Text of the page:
First Look: 2013 Nissan Sentra
For the past few years, the Nissan Sentra has been a wallflower, sitting out the big dance as segment frontrunners Honda Civic and Toyota Corolla continued their dominance against competition newer and better than ever. That wasn't always the case. The Japanese automakers have always dominated the compact car segment, but they've done so as a trio—the Nissan Sentra taking a very sizable bronze medal. Lately, it's been all participation ribbons. With the 2013 Nissan Sentra, it looks like the automaker is finally getting ready to make it a real competition again. Adopting Nissan's ultra space-efficient B platform, 2013 Sentra adds space, loses weight, gains in fuel efficiency, and makes a very credible argument for itself as to why it should be taken seriously again. What's New The entire car is new. Having lingered on lots since the 2007 model year—an eternity in auto years—the previous-generation Nissan Sentra was a clunky design that lacked the space-pod futurism of the Honda Civic or the conservative looks of the Toyota Corolla. When 40 mpg became the next big thing in compact cars, the Sentra trudged along with 34 mpg. Well, not anymore. The 2013 Nissan Sentra ditches its former 2.0-liter four-cylinder engine for a smaller 1.8-liter unit that makes 130 horsepower, down 10 horsepower on the previous model. However, where the last car was rated for 27 mpg in the city, the new one raises that number to 30 mpg and 39 mpg on the highway—and gains yet an additional highway mpg with the FE+ package. Combined, it reaches 34 mpg, the same as the ultra-efficient Volkswagen Jetta TDI and more than any fuel economy special like the Chevrolet Cruze Eco or Ford Focus SFE. Along the way, the 2013 Sentra adopts standard LED accent lights in its headlight housings and full LED tail lights. It brings on Honey I Shrunk the Altima-like style, first seen earlier this year at the Beijing Motor Show as the Nissan Sylphy. It's a wholly new look for the Sentra, a handsome look. And with it, Nissan is gunning right for the heart of the market. Engines and Drivetrains Nissan is initially bringing just one engine to the market: a new 1.8-liter four-cylinder producing 130 horsepower. That's down some 10 horsepower from the standard 2.0-liter engine from the 2012 Sentra, down 8 horses from the Chevrolet Cruze, and over its head by 30 horsepower versus the Ford Focus. But the 2013 Nissan Sentra has something going for it that those cars don't: Weight. At 150 pounds lighter than the outgoing model, the Sentra should tip the scales under 2,900 pounds, lighter than just about anything in its class. Coupled to that, the 2013 Nissan Sentra will have either a standard six-speed manual transmission or an updated and upgraded continuously variable automatic, likely making it one of the most efficient cars in its class. Per Nissan's vice president Al Castignetti: "In the race for fuel economy bragging rights sometimes what gets lost in the mix is drivability. Sentra's new engine and advanced CVT design are perfectly matched to provide the best of both mpg and driving enjoyment." Those, to us, sound like fighting words. Our Thoughts The 2013 Nissan Sentra promises to be a slightly larger car with a bigger trunk (up 2.0 cubic feet to 15.1 overall), soft-touch interior materials, an updated 5.8-inch navigation display with speed limit detection, a 4.3-inch color infotainment screen available in every version, and a host of other features. Nissan calls it a "class above" approach; we say it's taking the fight to the dogs. With ample space, six different trim levels including the FE+ S and FE+ SV that get 40 mpg on the highway, a more aerodynamic shape characterized by stylish looks, and many, many other options available, it looks like Nissan's finally done messing around. Going on sale later this year alongside the now-in-dealerships 2013 Nissan Altima, the upcoming Pathfinder, and the yet-to-be-unveiled Versa hatchback and Rogue crossover, the 2013 Nissan Sentra will undoubtedly make Nissan's lineup the strongest it's been in a long time. Let the games begin. Source: Nissan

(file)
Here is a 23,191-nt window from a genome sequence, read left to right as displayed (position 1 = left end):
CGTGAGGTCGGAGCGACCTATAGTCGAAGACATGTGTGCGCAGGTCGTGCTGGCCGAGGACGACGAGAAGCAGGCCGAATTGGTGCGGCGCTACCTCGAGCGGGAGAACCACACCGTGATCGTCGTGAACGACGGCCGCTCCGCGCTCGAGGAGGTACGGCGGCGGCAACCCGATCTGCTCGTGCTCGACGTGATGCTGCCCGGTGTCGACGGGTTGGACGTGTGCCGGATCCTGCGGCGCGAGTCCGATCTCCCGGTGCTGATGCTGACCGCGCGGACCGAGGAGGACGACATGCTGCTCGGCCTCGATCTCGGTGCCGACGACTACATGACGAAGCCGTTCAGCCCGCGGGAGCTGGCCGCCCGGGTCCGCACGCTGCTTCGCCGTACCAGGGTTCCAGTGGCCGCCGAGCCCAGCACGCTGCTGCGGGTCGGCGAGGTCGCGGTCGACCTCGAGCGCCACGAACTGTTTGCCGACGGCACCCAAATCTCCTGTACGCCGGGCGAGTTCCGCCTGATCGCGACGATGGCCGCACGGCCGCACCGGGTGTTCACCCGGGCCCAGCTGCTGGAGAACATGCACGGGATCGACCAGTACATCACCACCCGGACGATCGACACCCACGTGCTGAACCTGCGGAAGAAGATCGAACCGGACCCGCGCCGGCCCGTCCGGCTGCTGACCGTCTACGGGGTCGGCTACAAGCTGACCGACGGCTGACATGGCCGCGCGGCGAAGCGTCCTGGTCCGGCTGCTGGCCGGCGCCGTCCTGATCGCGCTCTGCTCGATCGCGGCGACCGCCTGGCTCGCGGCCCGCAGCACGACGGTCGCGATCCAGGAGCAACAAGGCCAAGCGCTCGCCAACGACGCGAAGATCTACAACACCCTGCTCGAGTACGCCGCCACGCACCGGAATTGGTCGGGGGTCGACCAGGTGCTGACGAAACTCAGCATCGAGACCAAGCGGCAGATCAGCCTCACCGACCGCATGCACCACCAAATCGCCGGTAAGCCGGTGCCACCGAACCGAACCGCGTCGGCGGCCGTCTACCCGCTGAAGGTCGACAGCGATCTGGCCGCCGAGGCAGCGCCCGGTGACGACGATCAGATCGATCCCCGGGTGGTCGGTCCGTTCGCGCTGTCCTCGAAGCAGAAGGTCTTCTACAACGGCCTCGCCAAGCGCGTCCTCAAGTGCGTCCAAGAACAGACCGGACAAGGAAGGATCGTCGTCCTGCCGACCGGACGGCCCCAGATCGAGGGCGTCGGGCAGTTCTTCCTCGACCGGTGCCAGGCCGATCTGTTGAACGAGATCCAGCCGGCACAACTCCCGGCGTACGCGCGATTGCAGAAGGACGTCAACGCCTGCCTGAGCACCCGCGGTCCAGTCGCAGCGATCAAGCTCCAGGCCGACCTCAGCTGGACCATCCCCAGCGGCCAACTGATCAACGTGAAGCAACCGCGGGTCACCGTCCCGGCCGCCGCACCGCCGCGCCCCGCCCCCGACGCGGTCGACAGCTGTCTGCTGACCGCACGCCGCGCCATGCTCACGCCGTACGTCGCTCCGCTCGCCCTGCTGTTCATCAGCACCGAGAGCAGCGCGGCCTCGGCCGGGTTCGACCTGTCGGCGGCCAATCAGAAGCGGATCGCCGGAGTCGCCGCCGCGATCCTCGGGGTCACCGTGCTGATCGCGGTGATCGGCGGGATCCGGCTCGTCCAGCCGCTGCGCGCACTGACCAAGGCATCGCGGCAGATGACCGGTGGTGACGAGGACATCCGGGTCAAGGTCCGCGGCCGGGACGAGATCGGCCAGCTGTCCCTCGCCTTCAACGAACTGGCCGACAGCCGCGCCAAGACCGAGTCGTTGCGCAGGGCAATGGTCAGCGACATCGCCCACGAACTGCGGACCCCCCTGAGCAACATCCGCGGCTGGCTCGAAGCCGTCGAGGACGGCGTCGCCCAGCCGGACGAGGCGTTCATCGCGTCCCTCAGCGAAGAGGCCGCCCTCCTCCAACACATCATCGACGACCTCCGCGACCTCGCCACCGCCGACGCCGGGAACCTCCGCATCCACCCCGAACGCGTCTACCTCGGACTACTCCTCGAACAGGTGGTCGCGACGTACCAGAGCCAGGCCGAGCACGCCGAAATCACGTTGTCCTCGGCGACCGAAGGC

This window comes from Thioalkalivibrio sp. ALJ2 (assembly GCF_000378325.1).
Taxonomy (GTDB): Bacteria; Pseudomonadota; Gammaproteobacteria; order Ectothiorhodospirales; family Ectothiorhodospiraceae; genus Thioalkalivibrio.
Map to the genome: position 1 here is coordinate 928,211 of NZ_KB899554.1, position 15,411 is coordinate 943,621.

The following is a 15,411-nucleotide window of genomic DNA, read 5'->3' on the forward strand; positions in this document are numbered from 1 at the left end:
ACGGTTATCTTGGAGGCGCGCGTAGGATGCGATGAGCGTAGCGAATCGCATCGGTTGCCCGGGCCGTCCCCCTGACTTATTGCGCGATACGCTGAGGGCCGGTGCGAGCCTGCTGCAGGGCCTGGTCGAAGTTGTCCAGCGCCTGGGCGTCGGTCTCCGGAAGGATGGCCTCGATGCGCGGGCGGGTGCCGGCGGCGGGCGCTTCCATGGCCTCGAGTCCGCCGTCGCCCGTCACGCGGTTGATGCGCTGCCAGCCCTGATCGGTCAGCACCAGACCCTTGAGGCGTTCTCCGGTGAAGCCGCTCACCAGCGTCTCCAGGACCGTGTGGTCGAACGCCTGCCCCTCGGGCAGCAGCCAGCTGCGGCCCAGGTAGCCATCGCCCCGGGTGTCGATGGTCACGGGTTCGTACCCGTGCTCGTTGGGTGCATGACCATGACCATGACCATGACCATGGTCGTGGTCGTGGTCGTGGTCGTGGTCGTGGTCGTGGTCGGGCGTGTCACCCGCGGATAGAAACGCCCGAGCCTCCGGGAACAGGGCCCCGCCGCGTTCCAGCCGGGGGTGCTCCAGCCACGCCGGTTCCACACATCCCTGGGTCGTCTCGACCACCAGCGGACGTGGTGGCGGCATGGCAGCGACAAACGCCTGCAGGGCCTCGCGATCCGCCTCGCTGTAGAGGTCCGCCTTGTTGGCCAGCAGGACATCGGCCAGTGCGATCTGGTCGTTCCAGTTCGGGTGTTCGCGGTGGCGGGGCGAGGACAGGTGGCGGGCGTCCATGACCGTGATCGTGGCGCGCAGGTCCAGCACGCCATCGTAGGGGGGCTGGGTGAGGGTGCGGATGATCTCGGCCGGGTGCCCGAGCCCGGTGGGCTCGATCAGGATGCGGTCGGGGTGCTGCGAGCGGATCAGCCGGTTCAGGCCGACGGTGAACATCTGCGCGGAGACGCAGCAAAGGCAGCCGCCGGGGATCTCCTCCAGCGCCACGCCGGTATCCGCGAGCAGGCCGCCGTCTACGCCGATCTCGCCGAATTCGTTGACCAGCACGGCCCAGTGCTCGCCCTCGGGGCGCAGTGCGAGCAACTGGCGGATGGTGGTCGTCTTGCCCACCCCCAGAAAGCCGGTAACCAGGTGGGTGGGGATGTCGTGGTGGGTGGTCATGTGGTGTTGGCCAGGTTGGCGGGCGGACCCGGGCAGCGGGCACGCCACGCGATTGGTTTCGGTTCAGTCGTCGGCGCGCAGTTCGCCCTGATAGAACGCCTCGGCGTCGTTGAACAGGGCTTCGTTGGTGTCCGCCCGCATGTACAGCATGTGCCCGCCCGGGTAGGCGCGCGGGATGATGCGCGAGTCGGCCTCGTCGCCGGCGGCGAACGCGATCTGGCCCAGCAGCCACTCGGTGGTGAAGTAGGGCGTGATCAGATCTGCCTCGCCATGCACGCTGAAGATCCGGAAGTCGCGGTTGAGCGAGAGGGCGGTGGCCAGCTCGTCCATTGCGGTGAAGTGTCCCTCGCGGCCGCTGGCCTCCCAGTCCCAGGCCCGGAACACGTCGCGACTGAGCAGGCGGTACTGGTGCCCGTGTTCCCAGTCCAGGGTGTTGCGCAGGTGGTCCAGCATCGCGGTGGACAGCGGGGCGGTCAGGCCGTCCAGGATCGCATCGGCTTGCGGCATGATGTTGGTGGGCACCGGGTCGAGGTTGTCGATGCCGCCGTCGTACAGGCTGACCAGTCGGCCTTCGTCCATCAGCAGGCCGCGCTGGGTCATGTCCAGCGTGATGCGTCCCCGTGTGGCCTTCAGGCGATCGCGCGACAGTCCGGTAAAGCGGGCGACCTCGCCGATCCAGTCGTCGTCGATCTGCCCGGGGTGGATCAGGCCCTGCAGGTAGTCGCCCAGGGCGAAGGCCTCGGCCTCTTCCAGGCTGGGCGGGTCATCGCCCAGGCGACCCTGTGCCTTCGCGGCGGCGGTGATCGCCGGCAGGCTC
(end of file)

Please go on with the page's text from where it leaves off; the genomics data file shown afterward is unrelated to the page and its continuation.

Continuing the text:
It's a frequent and uncomfortable question: Is it time to hang up the keys?